Survival among children with portal vein thrombosis and end-stage liver disease.
Occlusive PVT concurrent with chronic liver disease is a common clinical entity among pediatric patients referred for transplantation. The natural history of PVT is unknown. Our aim was to determine, using a retrospective cohort design, if children under 13 yr with chronic liver disease and concomitant PVT have an increased mortality risk prior to and after transplantation. A total of 203 patients were included in the study. Nearly 10% of the population had PVT (n = 19); 63.2% of PVT patients (5.9% of total cohort) underwent liver transplantation (n = 12). PVT patients tended to be younger than non-PVT patients at evaluation (1.94 +/- 3.51 vs. 3.79 +/- 4.11, p = 0.059). Clinical and demographic factors were similar between the two groups. Regarding survival, four PVT patients died, of which two had undergone transplantation. Kaplan-Meier analyses indicated that PVT and non-PVT patients had similar survival from the time of evaluation, on the waiting list, and after transplant. Although limited by sample size, our study suggests that a diagnosis of PVT does not increase the mortality risk for children waiting for a liver transplant. Further study is needed to discern variations in mortality risk that may occur in the pediatric chronic liver disease population with PVT.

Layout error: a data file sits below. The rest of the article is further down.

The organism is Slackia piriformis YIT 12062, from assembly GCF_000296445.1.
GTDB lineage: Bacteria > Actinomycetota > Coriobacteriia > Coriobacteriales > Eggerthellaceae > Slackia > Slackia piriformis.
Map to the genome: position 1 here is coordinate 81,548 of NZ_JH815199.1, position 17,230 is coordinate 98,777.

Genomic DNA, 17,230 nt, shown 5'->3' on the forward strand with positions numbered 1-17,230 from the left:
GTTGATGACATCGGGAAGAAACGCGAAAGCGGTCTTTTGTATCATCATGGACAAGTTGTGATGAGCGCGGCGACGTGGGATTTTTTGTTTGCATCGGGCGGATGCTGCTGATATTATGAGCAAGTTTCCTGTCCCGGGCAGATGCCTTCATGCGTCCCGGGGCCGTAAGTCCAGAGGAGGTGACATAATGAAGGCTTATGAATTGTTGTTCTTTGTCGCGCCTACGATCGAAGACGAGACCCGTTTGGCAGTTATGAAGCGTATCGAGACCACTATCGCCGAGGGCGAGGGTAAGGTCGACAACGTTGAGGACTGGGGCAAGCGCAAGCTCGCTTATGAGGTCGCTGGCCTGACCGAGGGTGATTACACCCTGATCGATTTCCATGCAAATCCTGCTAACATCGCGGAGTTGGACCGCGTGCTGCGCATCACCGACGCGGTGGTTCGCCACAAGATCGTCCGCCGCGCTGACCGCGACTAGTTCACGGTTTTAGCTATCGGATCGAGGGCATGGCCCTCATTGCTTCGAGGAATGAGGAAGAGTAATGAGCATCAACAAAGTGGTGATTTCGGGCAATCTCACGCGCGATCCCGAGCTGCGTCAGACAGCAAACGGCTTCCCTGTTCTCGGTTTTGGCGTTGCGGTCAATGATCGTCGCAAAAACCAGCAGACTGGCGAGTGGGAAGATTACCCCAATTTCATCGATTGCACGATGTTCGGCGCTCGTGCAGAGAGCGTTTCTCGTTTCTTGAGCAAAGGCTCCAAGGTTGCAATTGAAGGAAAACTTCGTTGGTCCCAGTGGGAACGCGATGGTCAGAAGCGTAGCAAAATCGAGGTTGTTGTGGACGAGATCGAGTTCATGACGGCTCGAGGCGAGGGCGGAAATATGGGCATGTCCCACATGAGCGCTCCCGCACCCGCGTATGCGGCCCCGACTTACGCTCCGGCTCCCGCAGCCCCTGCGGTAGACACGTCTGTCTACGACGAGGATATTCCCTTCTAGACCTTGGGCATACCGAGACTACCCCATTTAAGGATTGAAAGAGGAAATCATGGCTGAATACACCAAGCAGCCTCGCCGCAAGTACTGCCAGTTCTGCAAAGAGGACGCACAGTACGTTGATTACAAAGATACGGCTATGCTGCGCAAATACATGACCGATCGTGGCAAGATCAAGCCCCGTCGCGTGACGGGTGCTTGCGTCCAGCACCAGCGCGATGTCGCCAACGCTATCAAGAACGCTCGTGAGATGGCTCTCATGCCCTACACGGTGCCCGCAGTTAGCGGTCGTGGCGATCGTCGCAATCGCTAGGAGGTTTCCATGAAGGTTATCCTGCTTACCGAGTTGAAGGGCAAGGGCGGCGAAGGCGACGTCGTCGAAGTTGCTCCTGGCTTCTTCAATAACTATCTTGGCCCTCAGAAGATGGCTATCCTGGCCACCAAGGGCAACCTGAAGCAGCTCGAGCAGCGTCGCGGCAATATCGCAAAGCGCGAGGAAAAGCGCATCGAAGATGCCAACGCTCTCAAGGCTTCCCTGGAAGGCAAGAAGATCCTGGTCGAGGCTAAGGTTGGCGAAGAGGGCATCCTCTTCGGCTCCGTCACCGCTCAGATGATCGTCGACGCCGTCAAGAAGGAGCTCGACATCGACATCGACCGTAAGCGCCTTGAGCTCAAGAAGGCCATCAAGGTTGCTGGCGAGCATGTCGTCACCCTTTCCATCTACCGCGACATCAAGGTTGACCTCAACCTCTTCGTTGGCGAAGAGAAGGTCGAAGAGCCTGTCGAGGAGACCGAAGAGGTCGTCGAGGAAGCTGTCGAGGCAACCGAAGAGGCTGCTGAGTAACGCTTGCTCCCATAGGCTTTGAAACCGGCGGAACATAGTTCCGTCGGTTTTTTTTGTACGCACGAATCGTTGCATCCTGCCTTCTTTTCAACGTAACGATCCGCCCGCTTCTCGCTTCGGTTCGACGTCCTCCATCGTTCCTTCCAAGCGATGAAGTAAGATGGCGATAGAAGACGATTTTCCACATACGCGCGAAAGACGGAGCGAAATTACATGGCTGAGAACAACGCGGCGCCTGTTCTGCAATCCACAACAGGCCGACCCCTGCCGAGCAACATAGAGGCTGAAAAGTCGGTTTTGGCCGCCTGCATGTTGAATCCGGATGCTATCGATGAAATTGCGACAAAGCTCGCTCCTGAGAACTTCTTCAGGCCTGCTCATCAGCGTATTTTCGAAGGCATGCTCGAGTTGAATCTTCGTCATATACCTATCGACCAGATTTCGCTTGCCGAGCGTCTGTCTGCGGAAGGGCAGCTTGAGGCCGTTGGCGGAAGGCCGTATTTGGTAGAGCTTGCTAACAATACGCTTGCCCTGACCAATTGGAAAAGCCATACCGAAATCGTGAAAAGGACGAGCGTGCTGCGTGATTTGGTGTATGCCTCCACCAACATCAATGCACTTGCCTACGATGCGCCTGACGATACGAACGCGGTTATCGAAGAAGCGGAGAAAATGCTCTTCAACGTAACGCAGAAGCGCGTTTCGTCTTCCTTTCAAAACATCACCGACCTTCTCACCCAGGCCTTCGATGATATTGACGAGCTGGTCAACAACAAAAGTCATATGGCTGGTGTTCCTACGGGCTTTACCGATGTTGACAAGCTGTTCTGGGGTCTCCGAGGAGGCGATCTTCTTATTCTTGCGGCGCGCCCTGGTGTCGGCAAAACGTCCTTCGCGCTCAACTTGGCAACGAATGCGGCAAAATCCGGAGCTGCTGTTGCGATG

Al-Holou, S; Mathur, AK; Ranney, D; Kubus, J; Englesbe, MJ
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